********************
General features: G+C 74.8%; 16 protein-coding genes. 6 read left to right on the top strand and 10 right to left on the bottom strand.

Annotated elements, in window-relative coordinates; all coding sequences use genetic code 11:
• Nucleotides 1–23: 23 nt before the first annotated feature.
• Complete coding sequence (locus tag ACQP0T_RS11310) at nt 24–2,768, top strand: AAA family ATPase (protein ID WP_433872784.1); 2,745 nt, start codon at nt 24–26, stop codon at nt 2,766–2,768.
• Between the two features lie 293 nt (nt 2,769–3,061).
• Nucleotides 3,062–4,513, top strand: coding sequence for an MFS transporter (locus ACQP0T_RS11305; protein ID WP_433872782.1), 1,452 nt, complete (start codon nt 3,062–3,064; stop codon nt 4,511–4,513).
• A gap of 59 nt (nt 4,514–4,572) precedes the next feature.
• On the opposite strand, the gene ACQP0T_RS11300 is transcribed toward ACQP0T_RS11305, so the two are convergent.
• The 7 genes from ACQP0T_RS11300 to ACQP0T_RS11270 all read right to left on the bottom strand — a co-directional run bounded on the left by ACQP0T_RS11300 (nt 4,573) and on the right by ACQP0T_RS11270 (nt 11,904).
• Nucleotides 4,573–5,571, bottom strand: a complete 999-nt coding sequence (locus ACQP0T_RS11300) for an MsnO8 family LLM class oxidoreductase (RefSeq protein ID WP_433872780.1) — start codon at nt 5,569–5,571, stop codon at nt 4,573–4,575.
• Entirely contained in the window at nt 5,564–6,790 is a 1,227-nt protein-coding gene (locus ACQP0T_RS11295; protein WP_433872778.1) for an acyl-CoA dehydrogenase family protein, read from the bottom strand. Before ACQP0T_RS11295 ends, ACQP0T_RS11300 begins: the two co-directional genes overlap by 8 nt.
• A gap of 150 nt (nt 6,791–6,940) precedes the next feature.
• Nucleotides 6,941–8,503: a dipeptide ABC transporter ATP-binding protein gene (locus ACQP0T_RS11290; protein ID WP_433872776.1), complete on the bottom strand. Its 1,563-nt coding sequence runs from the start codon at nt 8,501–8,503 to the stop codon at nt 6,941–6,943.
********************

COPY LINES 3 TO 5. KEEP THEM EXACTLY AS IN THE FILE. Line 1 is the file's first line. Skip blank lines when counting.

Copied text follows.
• Nucleotides 1–23: 23 nt before the first annotated feature.
• Complete coding sequence (locus tag ACQP0T_RS11310) at nt 24–2,768, top strand: AAA family ATPase (protein ID WP_433872784.1); 2,745 nt, start codon at nt 24–26, stop codon at nt 2,766–2,768.
• Between the two features lie 293 nt (nt 2,769–3,061).